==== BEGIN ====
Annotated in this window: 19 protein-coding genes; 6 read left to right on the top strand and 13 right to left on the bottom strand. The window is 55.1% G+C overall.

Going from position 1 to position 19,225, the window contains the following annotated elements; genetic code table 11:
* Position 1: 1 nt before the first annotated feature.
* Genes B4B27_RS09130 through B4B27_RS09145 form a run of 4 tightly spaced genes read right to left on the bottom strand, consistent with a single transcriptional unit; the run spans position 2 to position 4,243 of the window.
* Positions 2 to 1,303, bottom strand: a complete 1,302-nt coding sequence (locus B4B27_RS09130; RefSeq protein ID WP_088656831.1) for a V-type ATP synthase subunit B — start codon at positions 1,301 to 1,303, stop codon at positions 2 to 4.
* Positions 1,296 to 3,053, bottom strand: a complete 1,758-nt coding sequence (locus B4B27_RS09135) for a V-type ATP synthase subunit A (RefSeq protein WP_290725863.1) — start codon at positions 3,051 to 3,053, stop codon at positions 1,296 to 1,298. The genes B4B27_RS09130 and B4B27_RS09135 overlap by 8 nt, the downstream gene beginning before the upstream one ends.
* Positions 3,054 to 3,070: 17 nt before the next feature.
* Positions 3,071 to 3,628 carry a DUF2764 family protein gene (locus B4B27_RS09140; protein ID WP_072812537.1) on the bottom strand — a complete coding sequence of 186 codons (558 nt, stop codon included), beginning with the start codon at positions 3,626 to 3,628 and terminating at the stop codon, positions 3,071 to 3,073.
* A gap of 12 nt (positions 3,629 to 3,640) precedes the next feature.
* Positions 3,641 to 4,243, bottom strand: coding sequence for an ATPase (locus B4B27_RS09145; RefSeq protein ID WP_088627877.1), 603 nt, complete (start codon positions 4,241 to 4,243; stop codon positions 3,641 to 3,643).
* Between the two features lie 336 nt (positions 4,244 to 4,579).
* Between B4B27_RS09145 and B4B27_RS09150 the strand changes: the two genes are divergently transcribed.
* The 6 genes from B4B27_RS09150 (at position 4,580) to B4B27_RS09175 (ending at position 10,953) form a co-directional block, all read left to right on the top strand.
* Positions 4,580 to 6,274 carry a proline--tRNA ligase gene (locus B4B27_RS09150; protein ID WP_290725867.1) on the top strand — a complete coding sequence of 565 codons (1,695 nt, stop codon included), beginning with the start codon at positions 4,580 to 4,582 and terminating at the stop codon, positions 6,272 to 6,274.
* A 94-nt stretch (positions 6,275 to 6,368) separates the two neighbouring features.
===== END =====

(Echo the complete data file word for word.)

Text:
Annotated in this window: 19 protein-coding genes; 6 read left to right on the top strand and 13 right to left on the bottom strand. The window is 55.1% G+C overall.

Going from position 1 to position 19,225, the window contains the following annotated elements; genetic code table 11:
* Position 1: 1 nt before the first annotated feature.
* Genes B4B27_RS09130 through B4B27_RS09145 form a run of 4 tightly spaced genes read right to left on the bottom strand, consistent with a single transcriptional unit; the run spans position 2 to position 4,243 of the window.
* Positions 2 to 1,303, bottom strand: a complete 1,302-nt coding sequence (locus B4B27_RS09130; RefSeq protein ID WP_088656831.1) for a V-type ATP synthase subunit B — start codon at positions 1,301 to 1,303, stop codon at positions 2 to 4.
* Positions 1,296 to 3,053, bottom strand: a complete 1,758-nt coding sequence (locus B4B27_RS09135) for a V-type ATP synthase subunit A (RefSeq protein WP_290725863.1) — start codon at positions 3,051 to 3,053, stop codon at positions 1,296 to 1,298. The genes B4B27_RS09130 and B4B27_RS09135 overlap by 8 nt, the downstream gene beginning before the upstream one ends.
* Positions 3,054 to 3,070: 17 nt before the next feature.
* Positions 3,071 to 3,628 carry a DUF2764 family protein gene (locus B4B27_RS09140; protein ID WP_072812537.1) on the bottom strand — a complete coding sequence of 186 codons (558 nt, stop codon included), beginning with the start codon at positions 3,626 to 3,628 and terminating at the stop codon, positions 3,071 to 3,073.
* A gap of 12 nt (positions 3,629 to 3,640) precedes the next feature.
* Positions 3,641 to 4,243, bottom strand: coding sequence for an ATPase (locus B4B27_RS09145; RefSeq protein ID WP_088627877.1), 603 nt, complete (start codon positions 4,241 to 4,243; stop codon positions 3,641 to 3,643).
* Between the two features lie 336 nt (positions 4,244 to 4,579).
* Between B4B27_RS09145 and B4B27_RS09150 the strand changes: the two genes are divergently transcribed.
* The 6 genes from B4B27_RS09150 (at position 4,580) to B4B27_RS09175 (ending at position 10,953) form a co-directional block, all read left to right on the top strand.
* Positions 4,580 to 6,274 carry a proline--tRNA ligase gene (locus B4B27_RS09150; protein ID WP_290725867.1) on the top strand — a complete coding sequence of 565 codons (1,695 nt, stop codon included), beginning with the start codon at positions 4,580 to 4,582 and terminating at the stop codon, positions 6,272 to 6,274.
* A 94-nt stretch (positions 6,275 to 6,368) separates the two neighbouring features.